She is a co-founder of Business Alliance for Local Living Economies (BALLE), which builds networks of locally-owned businesses within communities that promote buying from each other, respecting the environment, and paying a living wage. At home, she built the Sustainable Business Network of Greater Philadelphia. Each of the networks draws on local experts representing the building blocks of a sustainable economy: food, power, health, construction, etc.
She is a living example of following her conscience. As the owner of the White Dog Cafe, she originally felt resistance to the living wage movement because she did not want to be told by others what she should pay her employees. But after looking at the faces of her trusted staff, she thought, of course she wanted to make sure they were able to cover their basic needs.
This personal connection with people and place has been an ongoing theme for her. She feels personally responsible for her restaurant’s location, which is also where she lives. She has been living on the second floor of her brownstone building in Philadelphia ever since she fought to prevent it from being torn down to make room for a mall. After a drought died up the natural areas close to home, she became conscious of how she was contributing to global warming and converted her restaurant to run on 100% renewable energy.
The White Dog Cafe is famous for being the first in the Philadelphia area to use humanely-raised cows and pigs and organic produce. In order to make that happen, she had to personally set up a network of suppliers. And, she didn’t stop there. She felt strongly enough about shifting her local economy away from factory farming, the Cafe provided capital to help the suppliers distribute the good stuff to her competitors. This grew into a non-profit, White Dog Community Enterprises, which receives 20% of their income from the for-profit restaurant.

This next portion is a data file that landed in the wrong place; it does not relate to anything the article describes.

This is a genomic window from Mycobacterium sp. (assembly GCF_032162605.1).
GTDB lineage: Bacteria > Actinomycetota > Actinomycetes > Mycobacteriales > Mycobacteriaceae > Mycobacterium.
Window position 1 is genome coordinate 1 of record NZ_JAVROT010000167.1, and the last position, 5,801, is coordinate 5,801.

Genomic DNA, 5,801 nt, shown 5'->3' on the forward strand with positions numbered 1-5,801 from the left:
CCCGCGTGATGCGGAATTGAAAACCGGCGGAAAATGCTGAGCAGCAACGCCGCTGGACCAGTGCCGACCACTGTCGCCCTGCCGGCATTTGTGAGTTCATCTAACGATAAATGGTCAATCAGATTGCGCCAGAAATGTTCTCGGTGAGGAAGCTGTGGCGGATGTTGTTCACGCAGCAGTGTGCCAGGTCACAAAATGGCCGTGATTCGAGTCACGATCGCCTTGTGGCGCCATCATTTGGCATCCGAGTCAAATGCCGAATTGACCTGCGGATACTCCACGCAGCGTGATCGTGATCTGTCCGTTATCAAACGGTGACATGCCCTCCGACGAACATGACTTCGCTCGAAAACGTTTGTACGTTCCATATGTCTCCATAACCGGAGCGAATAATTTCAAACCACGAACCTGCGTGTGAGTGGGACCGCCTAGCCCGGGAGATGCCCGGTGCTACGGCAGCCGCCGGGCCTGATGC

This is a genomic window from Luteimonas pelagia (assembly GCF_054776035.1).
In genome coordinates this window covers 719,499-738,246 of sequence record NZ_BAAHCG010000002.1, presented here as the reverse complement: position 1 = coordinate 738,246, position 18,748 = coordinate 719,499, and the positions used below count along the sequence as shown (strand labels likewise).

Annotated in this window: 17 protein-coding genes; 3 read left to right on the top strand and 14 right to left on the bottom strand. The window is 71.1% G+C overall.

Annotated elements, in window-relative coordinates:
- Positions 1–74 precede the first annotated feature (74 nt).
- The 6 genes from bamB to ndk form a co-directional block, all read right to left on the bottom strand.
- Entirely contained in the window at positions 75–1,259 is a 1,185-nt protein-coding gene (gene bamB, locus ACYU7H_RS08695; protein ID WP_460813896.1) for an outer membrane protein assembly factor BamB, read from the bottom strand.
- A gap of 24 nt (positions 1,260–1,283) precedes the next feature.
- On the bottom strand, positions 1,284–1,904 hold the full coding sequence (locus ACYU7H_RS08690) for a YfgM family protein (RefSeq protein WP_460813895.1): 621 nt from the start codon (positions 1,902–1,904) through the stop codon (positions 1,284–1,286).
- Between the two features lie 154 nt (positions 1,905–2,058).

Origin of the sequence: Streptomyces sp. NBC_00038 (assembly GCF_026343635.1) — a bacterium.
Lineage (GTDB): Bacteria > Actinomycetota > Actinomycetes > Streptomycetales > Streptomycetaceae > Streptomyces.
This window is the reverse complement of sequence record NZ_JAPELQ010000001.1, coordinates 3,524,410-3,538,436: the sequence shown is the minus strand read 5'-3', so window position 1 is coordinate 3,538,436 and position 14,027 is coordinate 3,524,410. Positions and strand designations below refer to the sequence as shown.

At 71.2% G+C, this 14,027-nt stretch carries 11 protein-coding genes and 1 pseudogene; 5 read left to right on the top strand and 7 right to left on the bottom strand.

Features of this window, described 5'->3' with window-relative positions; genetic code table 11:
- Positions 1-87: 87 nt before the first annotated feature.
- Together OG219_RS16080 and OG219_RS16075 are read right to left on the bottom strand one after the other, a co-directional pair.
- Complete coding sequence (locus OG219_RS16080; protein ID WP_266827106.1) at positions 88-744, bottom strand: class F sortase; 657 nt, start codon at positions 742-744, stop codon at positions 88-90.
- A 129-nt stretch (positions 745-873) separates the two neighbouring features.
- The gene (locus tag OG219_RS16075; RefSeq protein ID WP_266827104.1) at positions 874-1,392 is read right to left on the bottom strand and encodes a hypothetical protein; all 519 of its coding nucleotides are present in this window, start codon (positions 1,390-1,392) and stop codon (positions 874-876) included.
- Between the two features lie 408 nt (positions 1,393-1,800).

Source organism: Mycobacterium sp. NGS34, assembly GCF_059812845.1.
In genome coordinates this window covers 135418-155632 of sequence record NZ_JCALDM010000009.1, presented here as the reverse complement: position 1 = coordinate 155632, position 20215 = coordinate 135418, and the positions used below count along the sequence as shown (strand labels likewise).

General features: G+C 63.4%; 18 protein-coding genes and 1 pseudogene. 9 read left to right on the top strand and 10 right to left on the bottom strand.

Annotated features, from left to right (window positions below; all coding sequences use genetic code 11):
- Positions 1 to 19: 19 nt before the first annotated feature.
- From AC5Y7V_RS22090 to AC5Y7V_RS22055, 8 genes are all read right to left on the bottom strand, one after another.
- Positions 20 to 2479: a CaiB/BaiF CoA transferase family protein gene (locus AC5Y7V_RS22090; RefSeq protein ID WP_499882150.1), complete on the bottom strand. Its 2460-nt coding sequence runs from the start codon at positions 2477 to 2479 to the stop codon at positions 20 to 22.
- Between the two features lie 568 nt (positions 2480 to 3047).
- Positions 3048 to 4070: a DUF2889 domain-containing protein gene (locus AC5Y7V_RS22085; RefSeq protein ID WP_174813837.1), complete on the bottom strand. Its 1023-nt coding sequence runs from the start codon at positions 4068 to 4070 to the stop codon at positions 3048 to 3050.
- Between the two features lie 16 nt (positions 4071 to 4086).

Believe it or not, there is more. Her life and work is a great example of the benefits of carefully building local living economies. Smallwander.com believes that towns that incorporate these principles are also great places to visit, since they are living and vibrant, take care of their people and animals, have unique activities going on, and celebrate the authentic.
Although I have no children of my own, I have traveled with my nieces to far-off places. Things occurred. One time, as I tried to keep an eye on my sister’s 2-year-old in the airport lobby, the child trained her eye on another traveler’s sleeve of french fries. Fixating on the prize, her heart slowed to just a few beats-per-minute as she shifted into predator mode and moved forward. I attempted to block her path, all the while claiming I had no experience with this sort of thing to the embarrassed frie-eater.
If I had known of Mom Most Traveled, I could have picked up some tips on keeping the kid occupied before things degenerated into unpleasantness.
Our next smallwander.com phone/web seminar will be on a closed-circuit Skype call this Monday, August 25. However, you will be able to catch the podcast by downloading it from this blog, if I handle the technology of recording it OK.
Our guest will be the proprietor of Mom Most Traveled. Her blog discusses all things about traveling with small children and living with them in foreign lands that are not necessarily kid-friendly. Pick up some valuable tips from the podcast, once it’s posted.
We’ll go back to the call-in format for our next seminar on September 29. Our seminars are always on the last Monday of the month at 10 am. Subscribe to this blog for updates.